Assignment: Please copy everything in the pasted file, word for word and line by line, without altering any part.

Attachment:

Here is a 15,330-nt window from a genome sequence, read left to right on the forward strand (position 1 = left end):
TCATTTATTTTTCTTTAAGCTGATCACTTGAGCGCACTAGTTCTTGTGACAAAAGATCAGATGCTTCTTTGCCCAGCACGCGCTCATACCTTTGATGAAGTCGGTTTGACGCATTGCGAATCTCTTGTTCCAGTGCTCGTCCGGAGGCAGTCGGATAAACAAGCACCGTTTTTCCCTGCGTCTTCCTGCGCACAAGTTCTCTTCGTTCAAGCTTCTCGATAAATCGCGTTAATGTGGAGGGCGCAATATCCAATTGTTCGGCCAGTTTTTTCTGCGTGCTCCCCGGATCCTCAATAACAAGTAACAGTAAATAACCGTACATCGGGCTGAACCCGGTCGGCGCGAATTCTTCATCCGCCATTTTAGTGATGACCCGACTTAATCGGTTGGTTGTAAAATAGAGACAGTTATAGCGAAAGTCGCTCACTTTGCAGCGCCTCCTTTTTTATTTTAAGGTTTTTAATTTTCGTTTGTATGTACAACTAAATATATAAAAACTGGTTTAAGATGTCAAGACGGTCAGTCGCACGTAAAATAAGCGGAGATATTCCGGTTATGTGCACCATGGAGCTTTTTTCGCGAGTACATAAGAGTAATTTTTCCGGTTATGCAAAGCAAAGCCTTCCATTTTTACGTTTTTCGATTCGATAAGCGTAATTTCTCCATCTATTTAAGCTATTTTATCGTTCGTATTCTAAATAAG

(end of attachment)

Here is a 15,330-nt window from a genome sequence, read left to right on the forward strand (position 1 = left end):
TCATTTATTTTTCTTTAAGCTGATCACTTGAGCGCACTAGTTCTTGTGACAAAAGATCAGATGCTTCTTTGCCCAGCACGCGCTCATACCTTTGATGAAGTCGGTTTGACGCATTGCGAATCTCTTGTTCCAGTGCTCGTCCGGAGGCAGTCGGATAAACAAGCACCGTTTTTCCCTGCGTCTTCCTGCGCACAAGTTCTCTTCGTTCAAGCTTCTCGATAAATCGCGTTAATGTGGAGGGCGCAATATCCAATTGTTCGGCCAGTTTTTTCTGCGTGCTCCCCGGATCCTCAATAACAAGTAACAGTAAATAACCGTACATCGGGCTGAACCCGGTCGGCGCGAATTCTTCATCCGCCATTTTAGTGATGACCCGACTTAATCGGTTGGTTGTAAAATAGAGACAGTTATAGCGAAAGTCGCTCACTTTGCAGCGCCTCCTTTTTTATTTTAAGGTTTTTAATTTTCGTTTGTATGTACAACTAAATATATAAAAACTGGTTTAAGATGTCAAGACGGTCAGTCGCACGTAAAATAAGCGGAGATATTCCGGTTATGTGCACCATGGAGCTTTTTTCGCGAGTACATAAGAGTAATTTTTCCGGTTATGCAAAGCAAAGCCTTCCATTTTTACGTTTTTCGATTCGATAAGCGTAATTTCTCCATCTATTTAAGCTATTTTATCGTTCGTATTCTAAATAAG